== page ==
Do you like the Book of Common Prayer?

Join us in worship this Sunday Evening at 5pm on Facebook or via our online services page for a service of Book of Common Prayer (BCP) Evening Prayer.

It is a service in Traditional Language and with readings from the King James Version of the Bible. Even if you have never experienced  it before it might be something you enjoy. Below is the story of my journey with the BCP, from an article I wrote in the magazine a while back:

When I was a curate, I was in a benefice of seven rural churches. All of them had BCP services regularly, some of them only had BCP services. For my first year of curacy I was ordained deacon, which meant I couldn’t take Communion services. Consequently, each Sunday I would take BCP Matins and Evensong, it was rare for me to attend a modern language service. After I was ordained priest, I added in the 8 O’clock BCP Communion services, but it was still fairly rare for me to do a modern language Communion Service throughout the rest of my curacy – there weren’t all that may of them in the Benefice and my Training Incumbent liked doing them!

My curacy was my very first introduction to BCP. I became a Christian in 1984 and by then it was the Alternative Service Book (ASB) in churches, I had no idea that BCP had ever existed. Being immersed in the strange world of BCP was a fascinating experience.

I must stop at this point and confess that I am nostalgic in the extreme – it is one of my many faults. I love old buildings and their sense of heritage and history. I resist changes sometimes because of this, I have a strange longing for the past, a desire to cling onto it. I wonder whether it is because I grew up without any roots, always moving schools and countries. I longed for things of ‘home’ – English drizzle and red London buses and custard creams… I was hardly ever in the country and whenever I did arrive back in England things had changed and I didn’t like it.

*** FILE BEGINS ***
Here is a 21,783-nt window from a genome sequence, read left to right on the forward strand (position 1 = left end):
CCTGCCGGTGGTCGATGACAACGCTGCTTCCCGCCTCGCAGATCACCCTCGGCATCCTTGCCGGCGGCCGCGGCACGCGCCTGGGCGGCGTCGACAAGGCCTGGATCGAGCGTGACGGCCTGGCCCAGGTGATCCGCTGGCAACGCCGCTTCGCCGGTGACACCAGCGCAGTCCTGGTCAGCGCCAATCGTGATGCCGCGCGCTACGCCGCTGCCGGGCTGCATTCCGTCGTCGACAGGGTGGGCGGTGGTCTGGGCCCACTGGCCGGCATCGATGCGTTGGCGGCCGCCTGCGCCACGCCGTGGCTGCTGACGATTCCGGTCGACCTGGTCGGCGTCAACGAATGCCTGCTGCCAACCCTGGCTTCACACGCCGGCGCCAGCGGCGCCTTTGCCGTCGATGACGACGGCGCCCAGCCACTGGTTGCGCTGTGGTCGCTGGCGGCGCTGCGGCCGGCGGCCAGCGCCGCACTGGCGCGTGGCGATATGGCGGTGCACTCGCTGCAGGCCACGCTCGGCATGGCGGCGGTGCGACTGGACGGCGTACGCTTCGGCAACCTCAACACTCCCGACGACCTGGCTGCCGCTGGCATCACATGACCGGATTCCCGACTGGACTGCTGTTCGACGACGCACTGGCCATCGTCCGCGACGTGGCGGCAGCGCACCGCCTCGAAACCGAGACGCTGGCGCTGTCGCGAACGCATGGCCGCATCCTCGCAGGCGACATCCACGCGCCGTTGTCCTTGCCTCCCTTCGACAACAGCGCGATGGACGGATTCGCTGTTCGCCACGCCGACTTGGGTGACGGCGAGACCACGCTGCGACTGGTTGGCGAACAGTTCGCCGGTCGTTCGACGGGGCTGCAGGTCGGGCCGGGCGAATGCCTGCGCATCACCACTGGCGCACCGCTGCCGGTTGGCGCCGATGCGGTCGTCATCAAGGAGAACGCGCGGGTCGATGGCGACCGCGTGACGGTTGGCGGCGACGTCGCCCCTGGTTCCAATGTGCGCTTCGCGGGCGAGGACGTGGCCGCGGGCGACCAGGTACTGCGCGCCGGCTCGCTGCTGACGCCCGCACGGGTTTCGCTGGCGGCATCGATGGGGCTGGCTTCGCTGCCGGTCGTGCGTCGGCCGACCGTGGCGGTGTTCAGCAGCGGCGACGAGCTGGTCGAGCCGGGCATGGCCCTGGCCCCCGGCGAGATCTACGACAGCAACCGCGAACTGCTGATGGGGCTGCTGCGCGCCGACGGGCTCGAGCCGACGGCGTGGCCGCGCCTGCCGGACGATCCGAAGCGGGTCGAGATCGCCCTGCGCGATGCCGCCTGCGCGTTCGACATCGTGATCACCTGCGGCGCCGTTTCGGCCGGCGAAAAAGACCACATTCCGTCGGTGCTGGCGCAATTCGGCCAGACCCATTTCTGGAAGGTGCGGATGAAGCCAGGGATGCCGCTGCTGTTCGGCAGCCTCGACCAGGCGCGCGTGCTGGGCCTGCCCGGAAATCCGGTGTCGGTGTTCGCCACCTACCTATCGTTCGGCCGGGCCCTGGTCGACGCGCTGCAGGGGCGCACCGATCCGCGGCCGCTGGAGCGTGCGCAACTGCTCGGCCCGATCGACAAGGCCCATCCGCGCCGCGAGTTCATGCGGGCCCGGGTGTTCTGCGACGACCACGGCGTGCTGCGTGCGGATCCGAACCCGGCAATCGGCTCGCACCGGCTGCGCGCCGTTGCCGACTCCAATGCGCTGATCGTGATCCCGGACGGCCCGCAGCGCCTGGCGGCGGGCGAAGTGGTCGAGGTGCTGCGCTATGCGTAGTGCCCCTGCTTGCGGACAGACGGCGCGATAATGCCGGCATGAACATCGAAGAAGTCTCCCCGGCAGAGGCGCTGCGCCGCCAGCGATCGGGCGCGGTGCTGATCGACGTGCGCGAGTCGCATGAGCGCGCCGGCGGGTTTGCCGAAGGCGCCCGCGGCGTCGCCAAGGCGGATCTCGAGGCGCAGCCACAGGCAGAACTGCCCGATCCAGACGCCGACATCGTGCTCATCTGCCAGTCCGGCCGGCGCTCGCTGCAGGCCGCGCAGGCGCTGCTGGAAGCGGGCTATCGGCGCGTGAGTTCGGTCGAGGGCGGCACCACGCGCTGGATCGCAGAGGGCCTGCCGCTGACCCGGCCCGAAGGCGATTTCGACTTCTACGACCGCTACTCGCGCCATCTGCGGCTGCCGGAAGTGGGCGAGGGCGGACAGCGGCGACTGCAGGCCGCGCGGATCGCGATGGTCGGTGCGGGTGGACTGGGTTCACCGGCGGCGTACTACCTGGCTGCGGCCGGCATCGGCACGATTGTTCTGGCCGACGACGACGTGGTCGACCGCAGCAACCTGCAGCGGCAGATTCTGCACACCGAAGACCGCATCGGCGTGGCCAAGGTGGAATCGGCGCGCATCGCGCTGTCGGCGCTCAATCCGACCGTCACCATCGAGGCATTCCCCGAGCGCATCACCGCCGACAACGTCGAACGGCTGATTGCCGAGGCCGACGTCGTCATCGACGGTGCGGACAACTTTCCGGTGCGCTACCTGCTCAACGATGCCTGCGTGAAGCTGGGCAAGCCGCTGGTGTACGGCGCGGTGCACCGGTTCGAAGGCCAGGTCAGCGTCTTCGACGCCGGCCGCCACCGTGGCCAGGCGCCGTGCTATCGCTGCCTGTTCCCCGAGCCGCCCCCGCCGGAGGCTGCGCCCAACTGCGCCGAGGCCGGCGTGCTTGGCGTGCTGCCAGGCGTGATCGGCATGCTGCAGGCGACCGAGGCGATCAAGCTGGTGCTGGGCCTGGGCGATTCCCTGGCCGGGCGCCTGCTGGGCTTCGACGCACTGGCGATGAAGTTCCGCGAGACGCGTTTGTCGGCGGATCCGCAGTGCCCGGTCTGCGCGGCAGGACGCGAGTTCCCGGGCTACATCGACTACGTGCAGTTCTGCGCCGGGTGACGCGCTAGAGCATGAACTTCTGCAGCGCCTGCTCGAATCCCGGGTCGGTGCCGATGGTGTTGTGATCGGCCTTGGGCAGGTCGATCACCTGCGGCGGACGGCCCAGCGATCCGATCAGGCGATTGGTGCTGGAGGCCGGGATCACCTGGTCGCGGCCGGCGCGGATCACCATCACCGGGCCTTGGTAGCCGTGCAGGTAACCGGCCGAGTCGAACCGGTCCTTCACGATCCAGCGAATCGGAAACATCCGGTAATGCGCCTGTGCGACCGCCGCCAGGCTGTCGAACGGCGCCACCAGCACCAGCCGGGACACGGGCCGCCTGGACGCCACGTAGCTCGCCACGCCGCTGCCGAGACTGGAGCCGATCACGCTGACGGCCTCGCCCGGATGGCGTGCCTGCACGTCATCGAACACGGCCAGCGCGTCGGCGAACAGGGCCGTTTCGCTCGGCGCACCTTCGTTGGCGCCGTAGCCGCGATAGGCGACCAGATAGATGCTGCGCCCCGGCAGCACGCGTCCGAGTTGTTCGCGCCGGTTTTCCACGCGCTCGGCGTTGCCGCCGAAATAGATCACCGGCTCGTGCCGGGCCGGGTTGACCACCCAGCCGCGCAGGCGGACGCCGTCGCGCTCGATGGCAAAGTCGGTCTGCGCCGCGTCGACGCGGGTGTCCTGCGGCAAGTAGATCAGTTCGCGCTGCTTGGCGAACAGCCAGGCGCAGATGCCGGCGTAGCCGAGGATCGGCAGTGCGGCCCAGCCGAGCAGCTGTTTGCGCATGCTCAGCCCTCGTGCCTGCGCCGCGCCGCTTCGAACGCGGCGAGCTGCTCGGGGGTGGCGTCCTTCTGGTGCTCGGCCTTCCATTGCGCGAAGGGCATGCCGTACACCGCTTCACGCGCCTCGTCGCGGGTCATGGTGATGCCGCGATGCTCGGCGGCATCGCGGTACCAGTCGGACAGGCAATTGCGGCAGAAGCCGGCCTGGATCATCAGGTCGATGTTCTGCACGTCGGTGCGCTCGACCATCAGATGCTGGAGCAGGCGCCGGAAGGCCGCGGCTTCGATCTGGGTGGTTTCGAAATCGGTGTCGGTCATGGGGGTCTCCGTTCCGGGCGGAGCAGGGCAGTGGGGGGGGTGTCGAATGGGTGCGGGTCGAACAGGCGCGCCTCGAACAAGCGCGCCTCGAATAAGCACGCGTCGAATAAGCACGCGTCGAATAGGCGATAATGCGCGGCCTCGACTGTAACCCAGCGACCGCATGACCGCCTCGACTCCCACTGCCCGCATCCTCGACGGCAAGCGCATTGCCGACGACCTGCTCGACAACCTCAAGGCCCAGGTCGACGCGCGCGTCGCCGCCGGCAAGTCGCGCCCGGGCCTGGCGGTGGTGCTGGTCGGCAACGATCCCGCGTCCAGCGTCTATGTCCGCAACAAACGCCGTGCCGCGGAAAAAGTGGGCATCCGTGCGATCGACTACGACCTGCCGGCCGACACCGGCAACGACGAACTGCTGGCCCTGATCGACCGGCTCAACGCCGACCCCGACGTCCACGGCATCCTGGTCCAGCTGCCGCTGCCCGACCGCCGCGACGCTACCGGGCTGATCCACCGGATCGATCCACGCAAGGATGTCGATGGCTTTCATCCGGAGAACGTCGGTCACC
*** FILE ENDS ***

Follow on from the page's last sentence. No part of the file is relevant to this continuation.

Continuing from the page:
Anyway, needless to say I loved the BCP, I loved the poetry of the language, I was charmed by the way that words have changed their meaning, and I enjoyed using those words with their old meaning. I found particular words and phrases incredibly challenging or comforting or meaningful – they pulled me into the presence of God. I loved the way that words were paired together like peace and concord, celebrating the depth and range of our language and behind that the diversity of all the peoples with their languages over many centuries who have come together to make our complex and many faceted nation. The repetition was also helpful – saying almost exactly the same thing each week meant that I could experience the same words that had so blessed me the previous week and I found that those words continued to bless me from then on, week in and week out.

Alan and I have tried to recreate something of this in the online service. It isn’t all that easy to do, please let us know whether you value this.

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